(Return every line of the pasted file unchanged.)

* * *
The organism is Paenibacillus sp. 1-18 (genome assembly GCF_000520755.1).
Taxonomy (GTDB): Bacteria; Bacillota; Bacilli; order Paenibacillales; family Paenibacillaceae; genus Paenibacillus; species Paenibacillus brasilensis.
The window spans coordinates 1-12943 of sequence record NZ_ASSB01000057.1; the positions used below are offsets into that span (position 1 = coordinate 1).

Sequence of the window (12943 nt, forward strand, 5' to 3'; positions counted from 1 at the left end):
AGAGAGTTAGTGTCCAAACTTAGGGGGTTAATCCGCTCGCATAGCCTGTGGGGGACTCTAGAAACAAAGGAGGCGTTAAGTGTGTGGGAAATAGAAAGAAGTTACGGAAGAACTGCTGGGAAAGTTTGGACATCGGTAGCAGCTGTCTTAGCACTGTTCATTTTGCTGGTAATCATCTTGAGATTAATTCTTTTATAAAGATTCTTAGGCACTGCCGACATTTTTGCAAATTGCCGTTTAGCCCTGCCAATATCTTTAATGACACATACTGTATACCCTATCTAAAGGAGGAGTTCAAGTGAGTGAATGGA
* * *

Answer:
The organism is Paenibacillus sp. 1-18 (genome assembly GCF_000520755.1).
Taxonomy (GTDB): Bacteria; Bacillota; Bacilli; order Paenibacillales; family Paenibacillaceae; genus Paenibacillus; species Paenibacillus brasilensis.
The window spans coordinates 1-12943 of sequence record NZ_ASSB01000057.1; the positions used below are offsets into that span (position 1 = coordinate 1).

Sequence of the window (12943 nt, forward strand, 5' to 3'; positions counted from 1 at the left end):
AGAGAGTTAGTGTCCAAACTTAGGGGGTTAATCCGCTCGCATAGCCTGTGGGGGACTCTAGAAACAAAGGAGGCGTTAAGTGTGTGGGAAATAGAAAGAAGTTACGGAAGAACTGCTGGGAAAGTTTGGACATCGGTAGCAGCTGTCTTAGCACTGTTCATTTTGCTGGTAATCATCTTGAGATTAATTCTTTTATAAAGATTCTTAGGCACTGCCGACATTTTTGCAAATTGCCGTTTAGCCCTGCCAATATCTTTAATGACACATACTGTATACCCTATCTAAAGGAGGAGTTCAAGTGAGTGAATGGA